There’s a saying in the Great Plains: “Rain follows the plow.” Like the suburban legend about rain falling once the cars have been washed, it refers to the way rain always seems to fall once it’s no longer needed, or when it will be most inconvenient.
But is it true? And more importantly, do these myths affect how scientists compile data about rainfall?
In the 1800s, settlers used the “rain follows the plow” myth as impetus to clear the Great Plains. The theory went that turning up the soil would help it collect moisture, and then the moisture would add humidity to the air. That would lead to rain.
No one’s quite sure if it worked, or if the myth itself is making people want to see evidence that it did.
“In addition to, and partly motivated by, the ‘rain follows the plow’ myth, many scientific papers have been published with conflicting results: wet soil would increase, decrease or not change precipitation in different papers. Our goal was to resolve this controversy,” said Dr. Xubin Zeng, a professor at the University of Arizona who worked with doctoral student Josh Welty to examine whether the myth held any truth.
The pair looked at data from June to September of each year from 2002 to 2011, collected by the U.S. Department of Energy’s Southern Great Plains observatory.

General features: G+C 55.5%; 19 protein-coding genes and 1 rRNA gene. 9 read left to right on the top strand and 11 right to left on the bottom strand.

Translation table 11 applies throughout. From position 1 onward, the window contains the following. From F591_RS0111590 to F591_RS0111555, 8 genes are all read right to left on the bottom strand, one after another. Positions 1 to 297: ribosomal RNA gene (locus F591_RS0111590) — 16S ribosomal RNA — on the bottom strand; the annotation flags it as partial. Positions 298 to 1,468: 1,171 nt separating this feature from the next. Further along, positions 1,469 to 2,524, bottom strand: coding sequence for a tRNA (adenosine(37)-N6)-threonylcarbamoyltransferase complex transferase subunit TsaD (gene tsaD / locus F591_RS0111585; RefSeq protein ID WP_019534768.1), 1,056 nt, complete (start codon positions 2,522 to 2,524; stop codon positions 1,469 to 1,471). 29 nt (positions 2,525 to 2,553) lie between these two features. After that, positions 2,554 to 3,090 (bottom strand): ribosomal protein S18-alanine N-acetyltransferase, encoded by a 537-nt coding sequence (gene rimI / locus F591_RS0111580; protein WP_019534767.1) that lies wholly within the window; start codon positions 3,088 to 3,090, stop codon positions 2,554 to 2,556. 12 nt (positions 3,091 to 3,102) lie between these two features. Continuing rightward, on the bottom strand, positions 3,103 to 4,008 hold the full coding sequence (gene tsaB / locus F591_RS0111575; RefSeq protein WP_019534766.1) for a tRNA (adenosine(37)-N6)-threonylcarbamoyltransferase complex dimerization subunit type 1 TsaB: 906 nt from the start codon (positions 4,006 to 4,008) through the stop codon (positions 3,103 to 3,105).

They found that the amount of moisture in the soil in the morning can have an effect on afternoon rain on the Great Plains it two different ways. On days when less moisture is carried on the wind, dry morning soil can increase any afternoon rain.
“The dry soils that enhance afternoon rain are acting like conveyor belts for warm air that’s being sent into the upper atmosphere,” Zeng said. “Combine that upward motion with moisture and a water vapor source, and the result is afternoon rain.”
But on days when the wind is damp, moist soil leads to more rainfall, the researchers said.
Human activity – like plowing – may play a role, but so does the climate and how much moisture the wind carries over the Great Plains. Manipulating the moisture content of soil under the right climate conditions could encourage rainfall, the researchers said.
The study has been published in the journal Geophysical Research Letters.
By Kyla Cathey, Earth.com staff writer